Pūhā & Pākehā was founded by Jarrad McKay (left) and Belinda McKay (right) in 2014 (Facebook/Pūhā & Pākehā)

Kai on wheels: how Pūhā & Pākehā is taking Māori cuisine to the masses

Smoked kahawai, hāngi-cooked pork and watercress dressing are just a selection of what fusion food truck Pūhā & Pākehā has to offer. Jihee Junn talks to one-half of the couple behind the rising business on filling a gap in the market, the challenges of cooking fusion food, and why a permanent restaurant might well be on the horizon.

Its heart-shaped leaves and aromatic scent makes it one of the most recognisable plants in our native bush, but kawakawa is more than just a sweet berry or medicinal herb. Today, its properties are used for balms, sunblocks and teas too, and food truck Pūhā & Pākehā is only the latest business making use of this uniquely Kiwi specimen. The company’s white meringue is infused with the plant’s distinctive aromatic flavour, while its hearty crayfish roll is accompanied by lemony kawakawa mayo.

Kawakawa isn’t the only New Zealand ingredient Pūhā & Pākehā has championed with its fusion cuisine. Its Reuben sandwich, an American classic, is made with two slices of crispy rēwena bread, while the chicken salad is sprinkled with horopito, a peppery plant native to Aotearoa. Local cooking techniques can be seen as well: its loaded fries are laden with spice-rubbed pulled pork – straight from a hāngi for that extra smokey flavour.

“With every dish, we really want to hero something that’s native New Zealand or Māori,” says Belinda McKay, who runs Pūhā & Pākehā with her partner Jarrad. “So when we come up with lots of ideas, we’ll think: ‘But is there enough of a Māori element to that?’ or ‘Is the Māori element coming through strong enough?’ If it’s not, we won’t do it. It’s about getting that balance right.”

Horopito Piri Piri Chicken Salad, Kawakawa Meringue, Aotearoa Reuben Sandwich, Loaded Fries with spice-rubbed pulled pork (Facebook/Pūhā & Pākehā)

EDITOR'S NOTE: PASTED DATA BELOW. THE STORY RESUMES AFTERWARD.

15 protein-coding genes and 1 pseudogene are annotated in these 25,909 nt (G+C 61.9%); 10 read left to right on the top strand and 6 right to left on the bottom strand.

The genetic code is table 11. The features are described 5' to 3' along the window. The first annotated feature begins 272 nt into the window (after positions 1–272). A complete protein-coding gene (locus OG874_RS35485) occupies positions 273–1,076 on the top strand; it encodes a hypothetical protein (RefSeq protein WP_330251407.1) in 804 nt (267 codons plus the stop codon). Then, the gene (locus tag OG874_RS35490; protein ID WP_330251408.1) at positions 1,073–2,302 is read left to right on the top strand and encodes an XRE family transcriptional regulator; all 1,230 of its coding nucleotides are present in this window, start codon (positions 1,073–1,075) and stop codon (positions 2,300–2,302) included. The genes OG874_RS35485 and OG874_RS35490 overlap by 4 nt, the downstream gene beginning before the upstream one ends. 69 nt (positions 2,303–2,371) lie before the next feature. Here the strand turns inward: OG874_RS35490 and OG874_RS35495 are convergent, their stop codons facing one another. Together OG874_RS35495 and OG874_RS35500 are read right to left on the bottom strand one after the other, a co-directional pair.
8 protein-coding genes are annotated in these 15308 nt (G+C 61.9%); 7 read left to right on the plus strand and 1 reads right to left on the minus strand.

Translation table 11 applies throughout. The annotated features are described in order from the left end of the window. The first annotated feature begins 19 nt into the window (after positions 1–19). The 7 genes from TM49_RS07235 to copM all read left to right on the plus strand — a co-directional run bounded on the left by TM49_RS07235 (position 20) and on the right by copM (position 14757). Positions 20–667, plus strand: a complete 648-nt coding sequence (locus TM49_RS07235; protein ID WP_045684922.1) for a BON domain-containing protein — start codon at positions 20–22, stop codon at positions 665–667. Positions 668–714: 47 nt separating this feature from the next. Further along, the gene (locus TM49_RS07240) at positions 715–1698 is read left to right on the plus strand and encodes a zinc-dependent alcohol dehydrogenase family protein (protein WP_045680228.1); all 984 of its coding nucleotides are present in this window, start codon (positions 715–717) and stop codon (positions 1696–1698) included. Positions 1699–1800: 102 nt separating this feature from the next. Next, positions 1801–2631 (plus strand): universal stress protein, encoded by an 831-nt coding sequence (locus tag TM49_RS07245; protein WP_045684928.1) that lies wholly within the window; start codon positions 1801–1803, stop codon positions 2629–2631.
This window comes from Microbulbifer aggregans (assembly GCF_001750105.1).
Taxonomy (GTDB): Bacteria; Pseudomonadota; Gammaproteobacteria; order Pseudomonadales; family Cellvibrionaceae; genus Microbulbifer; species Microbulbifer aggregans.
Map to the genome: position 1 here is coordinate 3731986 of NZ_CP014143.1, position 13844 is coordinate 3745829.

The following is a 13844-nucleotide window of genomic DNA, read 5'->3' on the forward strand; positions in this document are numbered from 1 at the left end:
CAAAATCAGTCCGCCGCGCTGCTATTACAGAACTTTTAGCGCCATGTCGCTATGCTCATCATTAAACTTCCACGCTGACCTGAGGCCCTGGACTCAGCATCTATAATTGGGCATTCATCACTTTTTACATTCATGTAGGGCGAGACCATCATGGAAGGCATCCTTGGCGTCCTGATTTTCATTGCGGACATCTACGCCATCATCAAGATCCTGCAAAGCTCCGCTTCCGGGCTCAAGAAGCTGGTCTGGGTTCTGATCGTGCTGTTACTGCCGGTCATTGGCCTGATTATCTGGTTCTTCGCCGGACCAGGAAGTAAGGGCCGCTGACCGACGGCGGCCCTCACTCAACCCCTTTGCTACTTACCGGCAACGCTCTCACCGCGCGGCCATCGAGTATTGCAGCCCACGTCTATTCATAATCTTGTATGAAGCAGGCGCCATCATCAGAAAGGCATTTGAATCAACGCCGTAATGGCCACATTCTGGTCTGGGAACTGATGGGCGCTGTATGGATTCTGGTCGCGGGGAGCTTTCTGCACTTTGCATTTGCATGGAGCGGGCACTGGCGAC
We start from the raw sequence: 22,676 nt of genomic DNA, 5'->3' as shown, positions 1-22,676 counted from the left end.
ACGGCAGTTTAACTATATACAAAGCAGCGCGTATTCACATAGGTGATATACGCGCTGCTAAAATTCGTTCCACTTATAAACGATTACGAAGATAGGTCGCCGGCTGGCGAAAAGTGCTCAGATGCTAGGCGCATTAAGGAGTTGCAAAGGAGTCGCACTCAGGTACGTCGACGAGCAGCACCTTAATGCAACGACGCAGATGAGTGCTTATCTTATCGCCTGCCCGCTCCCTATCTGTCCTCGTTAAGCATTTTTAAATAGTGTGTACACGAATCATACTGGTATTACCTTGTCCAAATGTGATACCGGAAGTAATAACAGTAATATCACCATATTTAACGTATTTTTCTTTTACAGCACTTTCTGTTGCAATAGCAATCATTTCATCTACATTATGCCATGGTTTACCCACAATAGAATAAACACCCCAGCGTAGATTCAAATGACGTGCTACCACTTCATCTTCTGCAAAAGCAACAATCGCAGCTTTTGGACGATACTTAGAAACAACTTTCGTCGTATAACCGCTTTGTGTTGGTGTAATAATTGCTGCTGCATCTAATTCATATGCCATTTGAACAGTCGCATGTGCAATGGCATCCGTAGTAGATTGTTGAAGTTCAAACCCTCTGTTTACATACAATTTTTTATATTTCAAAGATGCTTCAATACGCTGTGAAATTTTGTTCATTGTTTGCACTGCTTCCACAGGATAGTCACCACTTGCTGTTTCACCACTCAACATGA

Balance is key for Pūhā & Pākehā which prides itself on its fusion fare. It’s traditional Māori kai with a contemporary twist, encapsulating both the couple themselves – Belinda is Pākehā and Jarrad is Māori (Tainui me kahungunu) – and how two cultures can be brought together through food (the reference to Rod Derrett’s popular 1960s song is auxiliary, but McKay does say that it adds to the “fun” nature of the brand).

The food truck business is also a competitive one, and serving fusion food with local flavours allows Pūhā & Pākehā to set itself apart from the rest of the pack. “We used to go to lots of markets and events and see all this Korean, Italian and Mexican street food, and we just thought there was a real lack of anything native to New Zealand,” says McKay. “We thought if we do what’s always been done, then it might not really take off because all the street food out there is like restaurant quality. But if we give it another twist… we could really bring our A-game to the market.”

When the pair started out in the summer of 2014, Pūhā & Pākehā wasn’t even a food truck: it was a small pop up tent with a couple of trestle tables serving just one dish – its pulled pork and slaw – that remains on the menu to this day. When they realised people were really engaging with what they were trying to do, they eventually purchased a caravan, renovated it, and officially launched the Pūhā & Pākehā brand.